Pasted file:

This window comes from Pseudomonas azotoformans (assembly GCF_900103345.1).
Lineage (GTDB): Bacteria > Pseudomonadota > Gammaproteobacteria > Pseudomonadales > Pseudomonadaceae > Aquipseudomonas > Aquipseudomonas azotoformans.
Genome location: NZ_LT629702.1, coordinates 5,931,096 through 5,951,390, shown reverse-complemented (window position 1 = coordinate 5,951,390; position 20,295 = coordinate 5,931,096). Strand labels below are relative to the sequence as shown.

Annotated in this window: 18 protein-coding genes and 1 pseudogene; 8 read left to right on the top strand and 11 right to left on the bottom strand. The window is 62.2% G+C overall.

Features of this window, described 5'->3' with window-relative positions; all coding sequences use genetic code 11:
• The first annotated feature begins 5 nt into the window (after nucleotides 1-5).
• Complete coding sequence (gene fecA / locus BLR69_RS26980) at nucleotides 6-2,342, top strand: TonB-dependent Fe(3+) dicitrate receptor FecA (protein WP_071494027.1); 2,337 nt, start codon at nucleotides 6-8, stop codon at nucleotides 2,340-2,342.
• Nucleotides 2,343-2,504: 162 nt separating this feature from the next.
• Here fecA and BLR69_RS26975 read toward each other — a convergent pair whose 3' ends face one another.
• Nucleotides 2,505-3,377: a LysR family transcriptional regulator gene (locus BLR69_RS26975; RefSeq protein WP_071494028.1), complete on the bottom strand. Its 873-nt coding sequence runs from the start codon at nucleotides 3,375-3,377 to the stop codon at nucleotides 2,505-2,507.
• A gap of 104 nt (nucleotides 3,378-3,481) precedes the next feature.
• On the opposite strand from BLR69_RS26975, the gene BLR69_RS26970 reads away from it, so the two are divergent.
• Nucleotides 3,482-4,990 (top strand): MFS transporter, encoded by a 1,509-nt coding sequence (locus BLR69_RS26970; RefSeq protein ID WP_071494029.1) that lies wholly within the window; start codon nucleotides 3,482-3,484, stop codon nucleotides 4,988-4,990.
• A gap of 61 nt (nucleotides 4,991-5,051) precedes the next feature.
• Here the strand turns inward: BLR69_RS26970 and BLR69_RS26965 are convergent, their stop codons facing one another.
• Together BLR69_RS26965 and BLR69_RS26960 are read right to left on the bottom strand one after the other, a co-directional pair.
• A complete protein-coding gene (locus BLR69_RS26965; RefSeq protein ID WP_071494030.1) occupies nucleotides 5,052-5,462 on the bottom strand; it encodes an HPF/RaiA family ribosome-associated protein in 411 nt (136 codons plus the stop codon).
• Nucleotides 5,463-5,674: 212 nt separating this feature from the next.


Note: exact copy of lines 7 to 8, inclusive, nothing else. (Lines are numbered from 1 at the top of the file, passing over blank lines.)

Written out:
• Complete coding sequence (gene fecA / locus BLR69_RS26980) at nucleotides 6-2,342, top strand: TonB-dependent Fe(3+) dicitrate receptor FecA (protein WP_071494027.1); 2,337 nt, start codon at nucleotides 6-8, stop codon at nucleotides 2,340-2,342.
• Nucleotides 2,343-2,504: 162 nt separating this feature from the next.